• interpret their observations and answer specifi c questions (e.g., Will solids sink, fl oat, or dissolve in a liquid?)

Earth and Space Science: Air, Water, and Soil

It is expected that students will:

- describe physical properties of air, water, and soil

  • list the properties of air (e.g., expands or contracts; generally invisible) and water (e.g., changes state, shaped by container)

  • identify the main components of soil (e.g., sand, rocks, clay)

- distinguish ways in which air, water, and soil interact

  • illustrate and accurately label the parts of the water cycle

  • define and describe the processes of evaporation, condensation, and erosion

- explain why air, water, and soil are important for living things

  • with teacher support, create a micro environmental system, infer possible consequences of changes in that ecosystem

  • describe in detail how living things depend on air, water, and/or soil

Science Grade 2- Integrated Resource Package 2005


I have several reasons for choosing Grade 2 Science to be the focus of my assignments. The first being my own personal interest in science. Before becoming a teacher-librarian I taught grade 2 for a number of years. I particularly enjoyed teaching the science curriculum. I found that students loved to learn about their environment and were so excited to do hands-on activities. This science curriculum promises this with the study of animals, property of matter and air, water and soil. Since I have had quite a bit of experience with the science curriculum I feel that will be able to make good decisions based on which resources will be best suited for this grade level.

Last year was my first year as a teacher-librarian and also the first year that the school had a teacher-librarian. Some teachers jumped on board with the new vision of the library while others were more hesitant. One teacher that was very enthusiastic about working with me was the grade 2 teacher. She wanted some help with her animal unit. We weren’t able to fully develop a project together but I helped her with the initial stages of how to do a research project. She was happy with what we did last year and she has already expressed interest in working together again this year. Hopefully we will be able to go more in depth with this unit. The grade 2 teacher indicated that she would like to do the animal unit in the spring so this gives me enough time to find the necessary resources. This teacher was also one of the few teachers that took out many books from the library for different curriculum areas. I feel that she will benefit immediately from revamping this section of the library. I know that the news books purchased will not sit on the shelves for very long.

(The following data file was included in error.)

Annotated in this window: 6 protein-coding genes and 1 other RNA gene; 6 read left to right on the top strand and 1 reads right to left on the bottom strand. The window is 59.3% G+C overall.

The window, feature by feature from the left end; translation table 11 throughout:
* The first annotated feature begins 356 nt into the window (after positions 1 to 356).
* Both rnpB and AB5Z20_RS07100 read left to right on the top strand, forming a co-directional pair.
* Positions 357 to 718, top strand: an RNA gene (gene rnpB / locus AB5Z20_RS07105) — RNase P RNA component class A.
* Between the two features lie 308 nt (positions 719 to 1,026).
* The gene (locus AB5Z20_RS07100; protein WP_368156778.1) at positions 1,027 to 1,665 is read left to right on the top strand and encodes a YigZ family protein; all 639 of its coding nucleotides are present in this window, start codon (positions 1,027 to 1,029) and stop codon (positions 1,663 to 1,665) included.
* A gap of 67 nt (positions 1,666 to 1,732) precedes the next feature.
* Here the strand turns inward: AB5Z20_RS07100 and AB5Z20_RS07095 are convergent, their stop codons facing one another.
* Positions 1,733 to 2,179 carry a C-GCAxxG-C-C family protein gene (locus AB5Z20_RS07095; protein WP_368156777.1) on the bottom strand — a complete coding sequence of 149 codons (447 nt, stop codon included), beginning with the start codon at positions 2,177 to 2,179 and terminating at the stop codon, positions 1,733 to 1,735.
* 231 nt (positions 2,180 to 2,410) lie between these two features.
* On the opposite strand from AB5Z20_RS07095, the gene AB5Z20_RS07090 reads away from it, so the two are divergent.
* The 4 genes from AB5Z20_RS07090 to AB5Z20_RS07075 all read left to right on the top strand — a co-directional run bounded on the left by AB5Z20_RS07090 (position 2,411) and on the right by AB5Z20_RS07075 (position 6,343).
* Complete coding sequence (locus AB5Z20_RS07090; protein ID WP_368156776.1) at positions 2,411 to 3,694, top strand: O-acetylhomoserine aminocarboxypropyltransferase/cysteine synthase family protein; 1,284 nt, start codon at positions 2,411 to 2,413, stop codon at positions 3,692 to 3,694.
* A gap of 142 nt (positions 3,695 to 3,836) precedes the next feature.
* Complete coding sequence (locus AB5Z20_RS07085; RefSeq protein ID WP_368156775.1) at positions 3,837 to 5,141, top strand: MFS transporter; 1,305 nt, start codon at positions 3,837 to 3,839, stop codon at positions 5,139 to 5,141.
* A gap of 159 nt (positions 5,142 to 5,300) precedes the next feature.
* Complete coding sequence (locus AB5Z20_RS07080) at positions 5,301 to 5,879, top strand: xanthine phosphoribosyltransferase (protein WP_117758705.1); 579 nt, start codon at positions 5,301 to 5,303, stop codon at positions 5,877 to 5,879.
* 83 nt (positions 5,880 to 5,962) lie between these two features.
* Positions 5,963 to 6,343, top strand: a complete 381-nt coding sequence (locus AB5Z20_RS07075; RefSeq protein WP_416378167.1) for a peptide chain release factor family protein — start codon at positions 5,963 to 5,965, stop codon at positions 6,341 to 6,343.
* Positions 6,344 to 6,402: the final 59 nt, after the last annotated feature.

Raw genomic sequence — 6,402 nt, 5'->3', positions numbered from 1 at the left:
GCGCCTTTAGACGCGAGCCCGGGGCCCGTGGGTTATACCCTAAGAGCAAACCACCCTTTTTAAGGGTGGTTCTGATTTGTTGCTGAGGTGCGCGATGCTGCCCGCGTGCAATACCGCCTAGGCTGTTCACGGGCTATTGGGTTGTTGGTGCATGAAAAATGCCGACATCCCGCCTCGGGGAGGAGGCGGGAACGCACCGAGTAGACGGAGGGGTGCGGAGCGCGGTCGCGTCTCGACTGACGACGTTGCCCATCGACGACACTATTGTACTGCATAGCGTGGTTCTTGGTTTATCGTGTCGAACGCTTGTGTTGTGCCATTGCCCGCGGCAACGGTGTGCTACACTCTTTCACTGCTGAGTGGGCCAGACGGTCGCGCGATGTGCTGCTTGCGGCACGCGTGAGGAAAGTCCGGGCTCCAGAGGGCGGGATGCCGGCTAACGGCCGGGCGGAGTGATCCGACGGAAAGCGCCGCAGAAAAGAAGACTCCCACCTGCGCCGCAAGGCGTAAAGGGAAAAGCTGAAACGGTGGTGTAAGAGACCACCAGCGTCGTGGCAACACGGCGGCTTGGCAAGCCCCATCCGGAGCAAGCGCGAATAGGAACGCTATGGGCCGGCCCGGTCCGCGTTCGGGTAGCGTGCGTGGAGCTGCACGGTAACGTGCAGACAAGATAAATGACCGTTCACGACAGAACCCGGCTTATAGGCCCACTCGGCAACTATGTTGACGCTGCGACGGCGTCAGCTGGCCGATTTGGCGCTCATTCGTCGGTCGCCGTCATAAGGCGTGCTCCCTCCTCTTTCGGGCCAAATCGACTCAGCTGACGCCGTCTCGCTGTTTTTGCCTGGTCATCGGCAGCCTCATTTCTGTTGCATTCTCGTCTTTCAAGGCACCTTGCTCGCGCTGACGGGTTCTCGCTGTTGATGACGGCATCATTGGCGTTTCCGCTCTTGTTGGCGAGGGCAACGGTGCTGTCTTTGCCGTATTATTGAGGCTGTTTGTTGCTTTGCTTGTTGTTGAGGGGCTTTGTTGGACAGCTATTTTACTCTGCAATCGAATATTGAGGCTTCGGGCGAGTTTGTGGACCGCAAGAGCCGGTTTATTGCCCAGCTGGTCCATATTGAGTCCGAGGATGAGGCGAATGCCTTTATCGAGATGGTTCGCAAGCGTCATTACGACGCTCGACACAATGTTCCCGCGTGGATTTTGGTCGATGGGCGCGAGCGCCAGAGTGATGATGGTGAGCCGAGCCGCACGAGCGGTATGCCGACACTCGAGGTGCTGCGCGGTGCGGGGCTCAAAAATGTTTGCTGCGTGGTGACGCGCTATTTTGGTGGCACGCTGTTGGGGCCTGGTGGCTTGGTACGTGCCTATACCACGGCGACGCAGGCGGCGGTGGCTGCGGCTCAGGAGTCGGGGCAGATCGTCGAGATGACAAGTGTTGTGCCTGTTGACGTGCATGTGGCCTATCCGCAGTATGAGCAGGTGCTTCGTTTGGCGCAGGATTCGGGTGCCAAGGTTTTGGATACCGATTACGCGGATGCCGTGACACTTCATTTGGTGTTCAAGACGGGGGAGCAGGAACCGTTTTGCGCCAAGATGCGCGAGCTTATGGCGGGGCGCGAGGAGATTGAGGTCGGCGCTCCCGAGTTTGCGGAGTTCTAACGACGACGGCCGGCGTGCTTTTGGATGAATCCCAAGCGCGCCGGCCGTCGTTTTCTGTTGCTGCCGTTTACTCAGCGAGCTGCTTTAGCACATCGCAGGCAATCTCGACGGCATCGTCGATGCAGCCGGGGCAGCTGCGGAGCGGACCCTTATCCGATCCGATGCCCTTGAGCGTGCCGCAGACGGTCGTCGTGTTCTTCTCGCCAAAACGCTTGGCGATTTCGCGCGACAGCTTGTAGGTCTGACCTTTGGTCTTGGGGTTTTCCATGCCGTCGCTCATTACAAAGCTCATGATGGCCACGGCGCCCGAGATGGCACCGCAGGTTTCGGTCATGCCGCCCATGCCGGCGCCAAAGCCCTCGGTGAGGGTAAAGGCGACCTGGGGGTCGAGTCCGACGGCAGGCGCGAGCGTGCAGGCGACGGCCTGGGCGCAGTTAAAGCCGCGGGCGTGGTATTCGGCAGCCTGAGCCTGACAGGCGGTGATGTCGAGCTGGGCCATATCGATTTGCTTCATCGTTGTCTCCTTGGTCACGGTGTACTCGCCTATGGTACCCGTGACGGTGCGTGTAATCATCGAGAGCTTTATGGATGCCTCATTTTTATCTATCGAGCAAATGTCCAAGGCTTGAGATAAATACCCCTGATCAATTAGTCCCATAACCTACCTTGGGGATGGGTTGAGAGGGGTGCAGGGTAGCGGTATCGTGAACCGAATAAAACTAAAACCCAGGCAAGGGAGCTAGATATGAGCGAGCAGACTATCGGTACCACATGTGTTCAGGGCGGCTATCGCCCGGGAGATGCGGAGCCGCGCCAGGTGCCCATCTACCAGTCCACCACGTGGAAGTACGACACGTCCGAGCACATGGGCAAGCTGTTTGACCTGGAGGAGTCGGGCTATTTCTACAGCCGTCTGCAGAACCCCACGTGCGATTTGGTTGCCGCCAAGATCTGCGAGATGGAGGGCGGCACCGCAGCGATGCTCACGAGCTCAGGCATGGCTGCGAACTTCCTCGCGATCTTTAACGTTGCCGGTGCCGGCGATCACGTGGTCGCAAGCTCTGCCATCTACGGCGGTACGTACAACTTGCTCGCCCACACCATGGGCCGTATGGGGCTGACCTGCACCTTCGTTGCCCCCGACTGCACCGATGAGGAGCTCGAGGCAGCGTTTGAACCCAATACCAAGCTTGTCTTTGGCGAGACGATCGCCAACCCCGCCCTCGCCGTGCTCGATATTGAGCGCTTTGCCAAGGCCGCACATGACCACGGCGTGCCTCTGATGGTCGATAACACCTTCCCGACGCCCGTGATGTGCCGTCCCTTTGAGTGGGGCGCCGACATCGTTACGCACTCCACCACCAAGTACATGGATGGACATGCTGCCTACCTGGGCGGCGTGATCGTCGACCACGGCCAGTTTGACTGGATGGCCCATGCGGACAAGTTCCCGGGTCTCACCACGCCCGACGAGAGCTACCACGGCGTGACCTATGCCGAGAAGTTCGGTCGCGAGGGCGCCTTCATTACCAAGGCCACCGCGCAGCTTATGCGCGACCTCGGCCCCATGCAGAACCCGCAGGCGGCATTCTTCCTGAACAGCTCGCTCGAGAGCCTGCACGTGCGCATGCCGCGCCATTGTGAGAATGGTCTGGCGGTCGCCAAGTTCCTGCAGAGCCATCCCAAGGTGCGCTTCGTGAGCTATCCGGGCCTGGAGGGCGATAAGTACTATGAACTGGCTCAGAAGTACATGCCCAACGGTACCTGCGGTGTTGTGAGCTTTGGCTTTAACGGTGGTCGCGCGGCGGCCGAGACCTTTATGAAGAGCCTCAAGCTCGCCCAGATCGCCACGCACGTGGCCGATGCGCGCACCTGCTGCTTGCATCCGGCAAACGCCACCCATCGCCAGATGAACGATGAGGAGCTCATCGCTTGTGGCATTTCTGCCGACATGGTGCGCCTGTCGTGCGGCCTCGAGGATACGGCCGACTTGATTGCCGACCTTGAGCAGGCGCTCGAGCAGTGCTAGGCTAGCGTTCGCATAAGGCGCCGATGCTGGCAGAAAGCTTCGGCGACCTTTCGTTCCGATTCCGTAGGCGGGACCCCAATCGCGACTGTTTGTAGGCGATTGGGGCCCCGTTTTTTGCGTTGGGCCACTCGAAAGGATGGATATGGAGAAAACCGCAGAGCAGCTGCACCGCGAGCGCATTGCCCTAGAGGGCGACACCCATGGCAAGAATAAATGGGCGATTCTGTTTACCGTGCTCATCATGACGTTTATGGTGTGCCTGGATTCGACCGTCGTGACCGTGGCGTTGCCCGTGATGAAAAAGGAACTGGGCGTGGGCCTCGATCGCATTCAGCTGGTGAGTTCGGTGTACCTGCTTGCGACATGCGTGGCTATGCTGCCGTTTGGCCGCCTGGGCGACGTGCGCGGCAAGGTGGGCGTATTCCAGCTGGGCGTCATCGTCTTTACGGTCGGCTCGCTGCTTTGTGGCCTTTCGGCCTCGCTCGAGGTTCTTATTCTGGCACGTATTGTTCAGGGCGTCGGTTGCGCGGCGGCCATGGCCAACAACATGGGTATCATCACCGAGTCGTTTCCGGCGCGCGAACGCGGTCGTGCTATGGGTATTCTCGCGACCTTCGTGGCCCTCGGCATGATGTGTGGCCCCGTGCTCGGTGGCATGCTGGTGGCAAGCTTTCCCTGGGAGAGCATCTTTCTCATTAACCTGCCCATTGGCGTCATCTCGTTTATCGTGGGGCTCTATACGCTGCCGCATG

Last year when I pulled books for this teacher for the science curriculum, I noticed that many of the books were too difficult for the students. Despite having a large animal section, many of the books were quite dated and not very appealing to the students. The other sections of this curriculum, properties of matter and air, water and soil had very few books and even fewer at an appropriate reading level. It is always a challenge finding good French resources at an appropriate reading level. I’m also looking forward to finding interesting websites and perhaps short videos online for this curriculum area. Since many of the books tend to be too hard and many students are not able to read very well in grade 2, showing a video that is easy to understand with good information will help the students complete their projects. This teacher also mentioned that she'd like to incorporate more technology in her teaching. I think looking for science websites together is a good place to start.